Fr Russ, in talking to us, had said how important the witness of the Anglican Communion was to the rest of the Christian world. He paid tribute to our commitment to staying together even though there is much that could separate us and he encouraged us to play our part in that. Both this Conference and the experience of worshipping at Christchurch have once more reinforced in me the value of the Communion.
The other experience for me was at Mensa Christi, otherwise known as the Church of Peter’s Primacy. It is a beautiful location on the edge of the lake. We all gathered right at the water’s edge and heard the first part of the reading associated with that site – John 21.1-14. We then processed in silence to the statue of Jesus and Peter and concluded the reading with verses 15-19.
Our local guide, Rami, talked through what he had heard. We all knew the reading well but he brought out something new for me from what was so familiar. He was talking about verse 7
That disciple whom Jesus loved said to Peter, ‘It is the Lord!’ When Simon Peter heard that it was the Lord, he put on some clothes, for he was naked, and jumped into the lake.
He made the point that this reference to Peter being naked was not so much about what he was or wasn’t wearing, though he would have been stripped down for work and, as Rami said, Jesus would have expected that, but the Evangelist makes mention of the fact for a deeper reason.
Peter’s nakedness was about being exposed before Jesus. Just as when we have been found out, discovered, for something that we have said or done of which we are ashamed and we blush with embarrassment, so it was with Peter. The last time he saw Jesus, he was denying him, and the Lord had looked across and Pater had seen him look and ran out from the courtyard where he had been warming himself against a charcoal fire.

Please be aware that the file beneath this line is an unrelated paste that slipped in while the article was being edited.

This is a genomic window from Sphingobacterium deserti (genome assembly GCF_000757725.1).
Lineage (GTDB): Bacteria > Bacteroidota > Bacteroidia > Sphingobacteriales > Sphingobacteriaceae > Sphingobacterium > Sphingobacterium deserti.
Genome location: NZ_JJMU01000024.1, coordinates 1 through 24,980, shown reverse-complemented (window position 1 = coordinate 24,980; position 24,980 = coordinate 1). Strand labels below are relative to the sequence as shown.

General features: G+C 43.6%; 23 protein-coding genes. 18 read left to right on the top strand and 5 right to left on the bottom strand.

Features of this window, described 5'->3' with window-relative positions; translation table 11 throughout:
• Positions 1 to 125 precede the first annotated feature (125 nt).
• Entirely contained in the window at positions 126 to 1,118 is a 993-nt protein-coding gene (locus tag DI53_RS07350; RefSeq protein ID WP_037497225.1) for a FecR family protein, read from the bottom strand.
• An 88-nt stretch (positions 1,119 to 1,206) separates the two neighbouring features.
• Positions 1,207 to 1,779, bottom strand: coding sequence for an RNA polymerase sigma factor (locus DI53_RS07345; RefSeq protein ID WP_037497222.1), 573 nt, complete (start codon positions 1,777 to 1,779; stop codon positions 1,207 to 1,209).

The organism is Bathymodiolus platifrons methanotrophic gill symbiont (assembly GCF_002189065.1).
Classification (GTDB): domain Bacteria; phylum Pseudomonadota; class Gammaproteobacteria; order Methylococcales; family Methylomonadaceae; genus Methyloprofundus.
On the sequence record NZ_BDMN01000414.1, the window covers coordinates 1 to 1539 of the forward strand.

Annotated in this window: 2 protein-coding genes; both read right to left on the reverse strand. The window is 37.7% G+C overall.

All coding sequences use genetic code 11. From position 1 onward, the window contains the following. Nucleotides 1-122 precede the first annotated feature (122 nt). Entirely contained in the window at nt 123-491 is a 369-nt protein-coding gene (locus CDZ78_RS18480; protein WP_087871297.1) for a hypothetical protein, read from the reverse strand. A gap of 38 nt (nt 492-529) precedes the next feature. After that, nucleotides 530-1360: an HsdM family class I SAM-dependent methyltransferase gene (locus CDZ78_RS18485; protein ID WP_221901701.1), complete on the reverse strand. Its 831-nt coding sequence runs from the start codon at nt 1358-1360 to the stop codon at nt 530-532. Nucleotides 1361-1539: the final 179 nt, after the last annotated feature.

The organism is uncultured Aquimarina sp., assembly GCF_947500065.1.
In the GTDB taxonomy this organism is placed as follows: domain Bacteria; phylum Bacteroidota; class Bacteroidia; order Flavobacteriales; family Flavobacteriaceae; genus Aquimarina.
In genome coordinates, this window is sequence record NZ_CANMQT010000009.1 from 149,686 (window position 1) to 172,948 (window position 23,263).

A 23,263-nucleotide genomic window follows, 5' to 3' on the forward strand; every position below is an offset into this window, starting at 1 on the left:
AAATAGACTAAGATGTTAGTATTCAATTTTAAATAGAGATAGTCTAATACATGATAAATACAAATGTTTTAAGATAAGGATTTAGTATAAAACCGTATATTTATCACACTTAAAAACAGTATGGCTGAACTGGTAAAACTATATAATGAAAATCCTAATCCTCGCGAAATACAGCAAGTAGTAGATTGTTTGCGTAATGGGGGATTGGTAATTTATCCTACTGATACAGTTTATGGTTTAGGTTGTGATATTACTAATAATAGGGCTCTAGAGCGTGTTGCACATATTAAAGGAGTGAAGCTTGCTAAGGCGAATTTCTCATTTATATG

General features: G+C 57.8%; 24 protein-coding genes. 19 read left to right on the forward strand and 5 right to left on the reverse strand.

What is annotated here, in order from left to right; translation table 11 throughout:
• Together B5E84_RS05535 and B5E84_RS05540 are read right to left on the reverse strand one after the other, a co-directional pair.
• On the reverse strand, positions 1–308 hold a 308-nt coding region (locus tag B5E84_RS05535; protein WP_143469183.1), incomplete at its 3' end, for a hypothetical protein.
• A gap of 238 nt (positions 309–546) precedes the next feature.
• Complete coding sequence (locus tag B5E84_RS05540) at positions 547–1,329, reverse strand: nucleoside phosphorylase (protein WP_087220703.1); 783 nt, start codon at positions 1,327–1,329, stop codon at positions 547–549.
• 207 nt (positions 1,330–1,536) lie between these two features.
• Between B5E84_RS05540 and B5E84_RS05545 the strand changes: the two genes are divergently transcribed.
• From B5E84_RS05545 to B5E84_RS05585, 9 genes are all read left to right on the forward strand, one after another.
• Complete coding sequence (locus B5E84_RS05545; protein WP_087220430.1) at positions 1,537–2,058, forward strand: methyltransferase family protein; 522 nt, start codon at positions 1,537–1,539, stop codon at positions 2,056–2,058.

Now another fire was lit, but not for warming but for feeding. Peter’s sin was exposed and he felt naked before the Lord.
William Blake in his poem ‘Infant Sorrow’ expresses something similar about human vulnerability
Into the dangerous world I leapt:
Helpless, naked, piping loud.
Coming to the Holy Land has exposed us to the contradictions and complications of the place, to the talk of peace and the lack of peace, to the unity and disunity within our own Communion, to what is scripture, reason and tradition, to the here and beyond. But it has also exposed us to ourselves and to God, ‘helpless, naked, piping loud.’
On that shoreline, watching the water lap, it was powerfully the place where Jesus stood and Peter ran ashore, the place where the fire was lit and breakfast was served, the place in which ministry began in which Peter, conflicted, naked, frail Peter, the fault-lined rock on which the church would be built, accepted the commission, the three-fold commission to feed the sheep, in which each of us baptised Christians, ordained deacons, priests and bishops, play our part.
I need, we all need, I believe, that moment of nakedness before God, when the carapace is stripped away and there is nothing left that we can hide behind, where we too are ‘helpless, naked, piping loud.’ For Peter, momentarily, it was a shocking place to be but he immediately got over his embarrassment at being seen for who he was, leapt from the boat and went to his Lord. This has been a wonderful Conference, but for those two experiences, in worship and at the lakeside I will long be giving thanks.
Lord, there is nothing I can hide behind,
you know me and see me, naked, helpless before you.
Yet, you love me
and I love you.
Wherever you meet me,
by the lakeside,
at the altar,
may I always know
that covers my nakedness
and clothes me with joy.